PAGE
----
McConnell complains 3 days in a row about demands for a fair impeachment trial


McConnell has given the same speech three days in a row complaining about the Trump impeachment trial.

Senate Majority Leader Mitch McConnell has spent the past three working days of the Senate complaining about demands that he hold a fair impeachment trial for Donald Trump that would force him to call witnesses and examine evidence rather than simply acquit Trump of the charges the House passed.

McConnell has given almost the same speech on the Senate floor three times, in which he complains about how House Speaker Nancy Pelosi is trying to ensure fairness in a trial by holding back the articles of impeachment as leverage.

On Friday, McConnell said in a Senate floor speech that it is a "fantasy that the speaker of the house will get to hand-design the trial proceedings in the Senate," saying that he plans to follow the rules of the 1999 impeachment trial against former President Bill Clinton.

"First, back in 1999, the Senate passed a unanimous bipartisan resolution, 100 to nothing, that set up the initial logistics, such as briefs, opening arguments, and Senators' questions. It stayed silent on mid-trial questions, such as witnesses, until the trial was actually underway. That was approved 100 to 0," McConnell said on Friday.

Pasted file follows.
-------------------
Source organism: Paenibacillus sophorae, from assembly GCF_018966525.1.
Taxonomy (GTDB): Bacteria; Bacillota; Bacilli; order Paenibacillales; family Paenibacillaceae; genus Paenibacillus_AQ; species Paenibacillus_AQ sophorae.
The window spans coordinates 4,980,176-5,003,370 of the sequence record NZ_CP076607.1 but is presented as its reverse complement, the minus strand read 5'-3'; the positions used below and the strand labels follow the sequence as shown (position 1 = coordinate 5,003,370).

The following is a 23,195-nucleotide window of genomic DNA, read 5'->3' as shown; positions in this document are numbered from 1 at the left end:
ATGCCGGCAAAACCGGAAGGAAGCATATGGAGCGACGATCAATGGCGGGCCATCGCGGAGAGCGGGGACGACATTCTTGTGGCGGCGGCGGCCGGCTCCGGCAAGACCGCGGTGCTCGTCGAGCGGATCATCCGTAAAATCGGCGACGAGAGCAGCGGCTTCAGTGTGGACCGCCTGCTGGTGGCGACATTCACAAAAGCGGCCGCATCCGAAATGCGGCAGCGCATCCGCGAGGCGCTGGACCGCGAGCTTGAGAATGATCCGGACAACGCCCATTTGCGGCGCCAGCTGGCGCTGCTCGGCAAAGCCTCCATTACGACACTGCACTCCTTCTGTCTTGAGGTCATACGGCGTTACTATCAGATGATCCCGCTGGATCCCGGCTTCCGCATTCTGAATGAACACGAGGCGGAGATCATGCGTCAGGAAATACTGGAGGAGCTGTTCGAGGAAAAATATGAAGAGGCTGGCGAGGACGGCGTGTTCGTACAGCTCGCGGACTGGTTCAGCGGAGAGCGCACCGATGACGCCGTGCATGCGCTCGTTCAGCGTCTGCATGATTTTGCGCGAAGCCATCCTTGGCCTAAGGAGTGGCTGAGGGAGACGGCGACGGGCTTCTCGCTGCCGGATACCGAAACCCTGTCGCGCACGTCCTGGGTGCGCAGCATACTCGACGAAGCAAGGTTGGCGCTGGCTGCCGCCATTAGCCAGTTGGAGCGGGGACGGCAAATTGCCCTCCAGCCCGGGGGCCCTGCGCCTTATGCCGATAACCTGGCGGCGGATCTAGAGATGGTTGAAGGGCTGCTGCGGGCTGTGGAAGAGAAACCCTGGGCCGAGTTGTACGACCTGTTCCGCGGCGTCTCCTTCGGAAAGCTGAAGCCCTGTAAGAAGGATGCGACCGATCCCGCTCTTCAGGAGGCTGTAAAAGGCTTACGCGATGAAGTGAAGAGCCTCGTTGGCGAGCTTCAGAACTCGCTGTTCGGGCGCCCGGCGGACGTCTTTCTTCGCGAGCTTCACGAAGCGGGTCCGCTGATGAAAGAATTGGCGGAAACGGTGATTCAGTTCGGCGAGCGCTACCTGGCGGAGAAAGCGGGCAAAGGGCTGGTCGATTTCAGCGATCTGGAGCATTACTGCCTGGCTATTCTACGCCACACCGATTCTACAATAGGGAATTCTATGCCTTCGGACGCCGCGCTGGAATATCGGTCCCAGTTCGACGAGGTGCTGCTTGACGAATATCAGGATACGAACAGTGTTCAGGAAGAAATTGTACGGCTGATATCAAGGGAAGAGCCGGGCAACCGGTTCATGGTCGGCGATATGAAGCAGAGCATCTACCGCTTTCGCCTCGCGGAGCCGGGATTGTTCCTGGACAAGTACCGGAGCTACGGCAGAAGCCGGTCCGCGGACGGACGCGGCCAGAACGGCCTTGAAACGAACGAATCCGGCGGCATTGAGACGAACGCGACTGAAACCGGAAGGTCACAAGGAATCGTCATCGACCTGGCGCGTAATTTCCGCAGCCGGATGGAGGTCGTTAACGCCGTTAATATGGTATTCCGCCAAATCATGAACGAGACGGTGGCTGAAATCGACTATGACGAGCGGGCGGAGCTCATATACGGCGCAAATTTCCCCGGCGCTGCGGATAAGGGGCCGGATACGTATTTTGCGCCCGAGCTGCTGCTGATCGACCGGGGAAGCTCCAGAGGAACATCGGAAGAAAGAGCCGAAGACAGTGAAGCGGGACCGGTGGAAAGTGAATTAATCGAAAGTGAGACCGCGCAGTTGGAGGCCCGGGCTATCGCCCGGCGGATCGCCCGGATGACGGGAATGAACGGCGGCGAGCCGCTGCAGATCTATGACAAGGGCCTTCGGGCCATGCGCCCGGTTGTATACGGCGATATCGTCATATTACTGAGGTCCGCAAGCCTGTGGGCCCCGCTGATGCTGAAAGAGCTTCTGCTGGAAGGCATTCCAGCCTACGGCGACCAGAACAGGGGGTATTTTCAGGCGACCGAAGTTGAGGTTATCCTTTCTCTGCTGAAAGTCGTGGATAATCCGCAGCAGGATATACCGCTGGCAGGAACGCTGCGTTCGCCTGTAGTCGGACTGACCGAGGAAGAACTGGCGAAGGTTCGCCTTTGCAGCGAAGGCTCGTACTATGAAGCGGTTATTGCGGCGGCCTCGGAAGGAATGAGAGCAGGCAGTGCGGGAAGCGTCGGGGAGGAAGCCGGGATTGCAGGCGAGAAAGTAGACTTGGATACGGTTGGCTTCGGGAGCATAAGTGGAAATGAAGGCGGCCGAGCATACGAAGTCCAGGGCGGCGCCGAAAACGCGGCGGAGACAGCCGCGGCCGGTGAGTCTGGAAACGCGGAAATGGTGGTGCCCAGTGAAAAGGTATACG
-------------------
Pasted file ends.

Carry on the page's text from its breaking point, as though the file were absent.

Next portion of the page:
On Monday, McConnell gave almost the same speech.

"The Senate has a unanimous bipartisan precedent for when to handle mid-trial questions such as witnesses: In the middle of the trial," McConnell said on the Senate floor. "That is when that was done the last time, and that is the way it should be done this time."

And on Tuesday, he repeated that line almost verbatim again.

"The Senate is not about to let the Speaker corrode our own Senate process and precedents in the same way," McConnell said on the Senate floor. "The first organizing resolution for the 1999 Clinton trial was approved unanimously, 100 to nothing. It left mid-trial questions to the middle of the trial."

McConnell has continually said that questions about whether to call witnesses should be left to the middle of the trial — even though McConnell has already signaled that he doesn't plan to call witnesses and wants to acquit Trump as quickly as possible by working directly with the White House. Coordination with aides of an impeached president to help acquit him would be an unprecedented step for a senator whose oath demands that he be an impartial juror.


Meanwhile, as McConnell complains about being pressured into holding a fair trial with actual witnesses and evidence, he is sitting on hundreds of House-passed bills to help American families, including bills to lower drug prices and combat gun violence.

And other Republicans are trying to change the Senate rules to allow the GOP-controlled chamber to acquit Trump quicker.

Published with permission of The American Independent Foundation.